Boston Red Sox pitcher Curt Schilling described his injured right ankle as "very sore" Monday afternoon, one day after he pitched his team to victory with six solid innings in Game 2 of the World Series. However, Schilling declined to speculate as to whether he would be available to start a potential Game 6 at Fenway Park.
"I'm not even thinking about that yet," Schilling said, as the Red Sox prepared for an optional workout at Busch Stadium. "I'm doing [the same recuperation routine] I did leading up to the last game."
Following Sunday night's win, Red Sox doctors removed the sutures that were inserted the day before to hold the tendon on the inside of his right ankle in place. The tendon had become displaced and will need to be repaired surgically after the season.
Schilling's availability for Game 6 came into question when team doctor Bill Morgan told the Associated Press on Sunday that it is unlikely Schilling can undergo the suturing procedure again.
But General Manager Theo Epstein said Morgan denied making the remarks and denied even having a conversation with the Associated Press reporter. A digital recording of the conversation between Morgan and the reporter exists, though Epstein declined to listen to it when offered by the Associated Press.
"Maybe it was taken out of context," Epstein said. "I think it was a misinterpretation."
Also on Monday, Schilling acknowledged that he suffered a strained hip flexor during Sunday night's third inning, possibly caused by overcompensating for the weakened ankle. He declined to address how serious the hip injury was.
Ortiz on First
With no designated hitter available in the National League ballpark, David Ortiz will be the starting first baseman on Tuesday. Kevin Millar will likely sit on the bench as the left-handed Trot Nixon will start in right field against Cardinals right-hander Jeff Suppan.
"He's a sweet first baseman," Manny Ramirez said. "People maybe judge him wrong. David could do the job."
Epstein said the team had Ortiz take ground balls at first base prior to signing him before the 2003 season. Ortiz's ability to handle the position encouraged the team to make an offer.
"He's a big guy that doesn't have range, but his feet can work around the bag," Epstein said.
Ortiz, who is hitting .417 with five home runs and 19 RBI in the postseason, played 36 games at first base this year and made four errors.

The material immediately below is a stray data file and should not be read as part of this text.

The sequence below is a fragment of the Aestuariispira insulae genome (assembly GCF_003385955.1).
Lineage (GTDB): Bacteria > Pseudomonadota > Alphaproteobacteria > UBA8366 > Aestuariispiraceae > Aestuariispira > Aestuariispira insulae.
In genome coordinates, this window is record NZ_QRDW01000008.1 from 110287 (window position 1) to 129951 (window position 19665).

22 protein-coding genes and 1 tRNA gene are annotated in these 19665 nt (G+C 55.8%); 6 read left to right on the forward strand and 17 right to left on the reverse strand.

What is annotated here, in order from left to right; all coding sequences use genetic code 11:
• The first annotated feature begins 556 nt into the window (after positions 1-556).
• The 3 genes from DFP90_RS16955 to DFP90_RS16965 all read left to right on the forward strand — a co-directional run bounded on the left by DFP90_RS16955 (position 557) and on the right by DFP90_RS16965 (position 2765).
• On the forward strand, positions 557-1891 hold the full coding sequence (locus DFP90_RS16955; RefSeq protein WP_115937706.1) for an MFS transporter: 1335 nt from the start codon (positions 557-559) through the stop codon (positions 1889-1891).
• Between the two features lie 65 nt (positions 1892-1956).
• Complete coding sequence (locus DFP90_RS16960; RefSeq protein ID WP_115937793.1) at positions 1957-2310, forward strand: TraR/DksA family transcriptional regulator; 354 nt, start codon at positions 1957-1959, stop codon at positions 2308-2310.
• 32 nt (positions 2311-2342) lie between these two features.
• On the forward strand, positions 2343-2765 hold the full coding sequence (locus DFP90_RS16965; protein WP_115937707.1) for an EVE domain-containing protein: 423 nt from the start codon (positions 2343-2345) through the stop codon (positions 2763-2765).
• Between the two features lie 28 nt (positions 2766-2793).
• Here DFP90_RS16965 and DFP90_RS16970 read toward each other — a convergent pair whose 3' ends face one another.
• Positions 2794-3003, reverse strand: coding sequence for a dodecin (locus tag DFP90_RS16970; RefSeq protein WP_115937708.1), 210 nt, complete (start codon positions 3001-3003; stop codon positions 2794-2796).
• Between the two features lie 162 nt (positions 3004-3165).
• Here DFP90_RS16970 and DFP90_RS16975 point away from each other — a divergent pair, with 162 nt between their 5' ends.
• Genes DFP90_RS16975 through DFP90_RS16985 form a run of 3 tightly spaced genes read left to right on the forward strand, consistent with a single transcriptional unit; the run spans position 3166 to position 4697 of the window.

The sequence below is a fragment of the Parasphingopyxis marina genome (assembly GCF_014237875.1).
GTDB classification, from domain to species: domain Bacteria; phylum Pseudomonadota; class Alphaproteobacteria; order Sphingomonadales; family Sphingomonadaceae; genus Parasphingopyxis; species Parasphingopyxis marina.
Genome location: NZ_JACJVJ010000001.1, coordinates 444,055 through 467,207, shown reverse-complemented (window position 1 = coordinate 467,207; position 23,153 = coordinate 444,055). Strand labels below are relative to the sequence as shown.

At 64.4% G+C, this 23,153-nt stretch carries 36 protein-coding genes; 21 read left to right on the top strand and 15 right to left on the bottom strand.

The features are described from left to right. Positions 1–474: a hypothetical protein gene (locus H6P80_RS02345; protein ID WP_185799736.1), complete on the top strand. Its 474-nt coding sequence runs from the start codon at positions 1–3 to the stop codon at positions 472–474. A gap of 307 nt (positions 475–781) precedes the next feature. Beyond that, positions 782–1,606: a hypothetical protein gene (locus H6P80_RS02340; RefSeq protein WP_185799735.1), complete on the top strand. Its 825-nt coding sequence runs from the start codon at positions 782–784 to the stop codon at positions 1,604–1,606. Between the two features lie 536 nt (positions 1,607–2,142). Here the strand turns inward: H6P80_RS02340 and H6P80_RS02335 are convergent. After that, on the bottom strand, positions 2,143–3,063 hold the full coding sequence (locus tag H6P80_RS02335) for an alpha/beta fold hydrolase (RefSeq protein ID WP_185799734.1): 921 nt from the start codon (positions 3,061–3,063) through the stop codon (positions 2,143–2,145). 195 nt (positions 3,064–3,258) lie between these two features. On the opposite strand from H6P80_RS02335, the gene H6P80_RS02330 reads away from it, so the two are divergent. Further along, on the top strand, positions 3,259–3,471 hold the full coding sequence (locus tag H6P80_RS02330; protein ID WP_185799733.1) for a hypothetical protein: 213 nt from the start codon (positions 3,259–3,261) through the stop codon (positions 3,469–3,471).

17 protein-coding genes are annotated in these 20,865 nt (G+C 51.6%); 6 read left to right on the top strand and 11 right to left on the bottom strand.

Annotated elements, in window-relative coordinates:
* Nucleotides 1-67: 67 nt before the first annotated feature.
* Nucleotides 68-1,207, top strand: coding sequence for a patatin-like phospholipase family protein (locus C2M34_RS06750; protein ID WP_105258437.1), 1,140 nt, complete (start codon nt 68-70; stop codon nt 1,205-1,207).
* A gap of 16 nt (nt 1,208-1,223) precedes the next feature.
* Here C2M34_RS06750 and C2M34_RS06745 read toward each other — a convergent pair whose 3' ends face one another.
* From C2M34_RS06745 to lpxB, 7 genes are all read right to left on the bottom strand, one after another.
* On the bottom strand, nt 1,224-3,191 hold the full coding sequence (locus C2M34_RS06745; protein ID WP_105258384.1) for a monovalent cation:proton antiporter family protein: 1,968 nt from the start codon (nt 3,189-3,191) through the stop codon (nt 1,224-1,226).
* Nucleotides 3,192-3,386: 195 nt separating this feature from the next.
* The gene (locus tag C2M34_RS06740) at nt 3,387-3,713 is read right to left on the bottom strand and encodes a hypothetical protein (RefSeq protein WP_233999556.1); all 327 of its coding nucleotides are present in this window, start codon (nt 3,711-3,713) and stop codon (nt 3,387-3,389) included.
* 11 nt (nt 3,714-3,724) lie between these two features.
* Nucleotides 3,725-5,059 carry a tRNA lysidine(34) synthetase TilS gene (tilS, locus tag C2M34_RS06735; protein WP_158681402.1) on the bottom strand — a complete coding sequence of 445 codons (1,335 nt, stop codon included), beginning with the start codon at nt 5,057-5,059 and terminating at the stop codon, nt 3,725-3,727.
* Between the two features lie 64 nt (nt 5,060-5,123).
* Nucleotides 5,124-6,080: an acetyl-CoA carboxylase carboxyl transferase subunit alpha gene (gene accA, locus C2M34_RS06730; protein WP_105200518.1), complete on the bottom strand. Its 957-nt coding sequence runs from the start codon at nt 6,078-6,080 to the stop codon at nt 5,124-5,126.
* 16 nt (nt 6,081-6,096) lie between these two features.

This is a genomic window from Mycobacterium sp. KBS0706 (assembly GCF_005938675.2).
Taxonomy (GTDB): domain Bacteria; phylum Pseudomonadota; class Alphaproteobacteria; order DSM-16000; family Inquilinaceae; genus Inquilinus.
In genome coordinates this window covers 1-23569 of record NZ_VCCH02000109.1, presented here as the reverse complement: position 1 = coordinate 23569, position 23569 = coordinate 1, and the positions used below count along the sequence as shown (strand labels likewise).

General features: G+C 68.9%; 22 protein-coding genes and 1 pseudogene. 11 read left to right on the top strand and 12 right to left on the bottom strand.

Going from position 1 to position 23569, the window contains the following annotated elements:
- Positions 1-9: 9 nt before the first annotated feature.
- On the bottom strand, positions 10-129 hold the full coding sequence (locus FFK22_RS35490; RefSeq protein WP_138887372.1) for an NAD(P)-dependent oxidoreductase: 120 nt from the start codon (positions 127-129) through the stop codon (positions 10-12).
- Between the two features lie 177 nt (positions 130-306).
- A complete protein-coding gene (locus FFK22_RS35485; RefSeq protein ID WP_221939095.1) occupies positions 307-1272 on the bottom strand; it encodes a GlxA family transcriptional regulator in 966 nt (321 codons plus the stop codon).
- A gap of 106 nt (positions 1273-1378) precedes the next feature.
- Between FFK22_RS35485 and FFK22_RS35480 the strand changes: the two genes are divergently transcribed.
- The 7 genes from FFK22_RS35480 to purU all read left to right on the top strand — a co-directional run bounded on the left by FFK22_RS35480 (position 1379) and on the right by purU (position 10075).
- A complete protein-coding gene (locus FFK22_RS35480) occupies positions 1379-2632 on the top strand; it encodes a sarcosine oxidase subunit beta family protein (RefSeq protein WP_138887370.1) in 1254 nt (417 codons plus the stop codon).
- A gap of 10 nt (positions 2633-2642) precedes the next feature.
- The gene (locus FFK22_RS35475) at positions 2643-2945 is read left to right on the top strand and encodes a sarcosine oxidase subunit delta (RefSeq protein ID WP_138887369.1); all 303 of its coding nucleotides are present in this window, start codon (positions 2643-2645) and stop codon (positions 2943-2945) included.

Suppan a Familiar Face
Suppan will face the team that left him off the roster in the American League Division Series last year. He was on the roster for Boston in the ALCS against the New York Yankees but did not make an appearance. Suppan was a midseason acquisition for the Red Sox last year, but struggled and didn't contribute in the postseason.
"I didn't pitch very well," said Suppan, who was 3-4 with a 5.57 ERA with Boston after coming over from Pittsburgh. "I think I had a long break, a lot of excitement going back there and I got out of that groove I was in when I was with the Pirates. But I think it worked out great."
This year Suppan was 16-9 in the regular season with a 4.16 ERA for the Cardinals. In the postseason he is 2-1 with a 2.84 ERA. . . .
Cardinals Manager Tony La Russa was upset at the accommodations offered to his team during the first two games of the World Series in Boston. The Cardinals stayed in Quincy, Mass., 15 miles from Fenway Park but 45 minutes away in heavy traffic. After Games 1 and 2, La Russa said the team had trouble getting out of the stadium, onto the highway and back to the hotel, which had no late-night room service but did provide bar type food, according to La Russa.
"Hopefully, we can get back to Boston and we can take care of that ourselves," La Russa said. . . .
Pedro Martinez's little friend, Nelson De La Rosa, has yet to make an appearance at the World Series. De La Rosa, the 28-inch Dominican actor, was a good luck charm for the Red Sox during their wins in the two playoff series.
Ramirez said the team is doing fine without him. "He's all right," Ramirez said. "We don't need him. We've been playing well without him."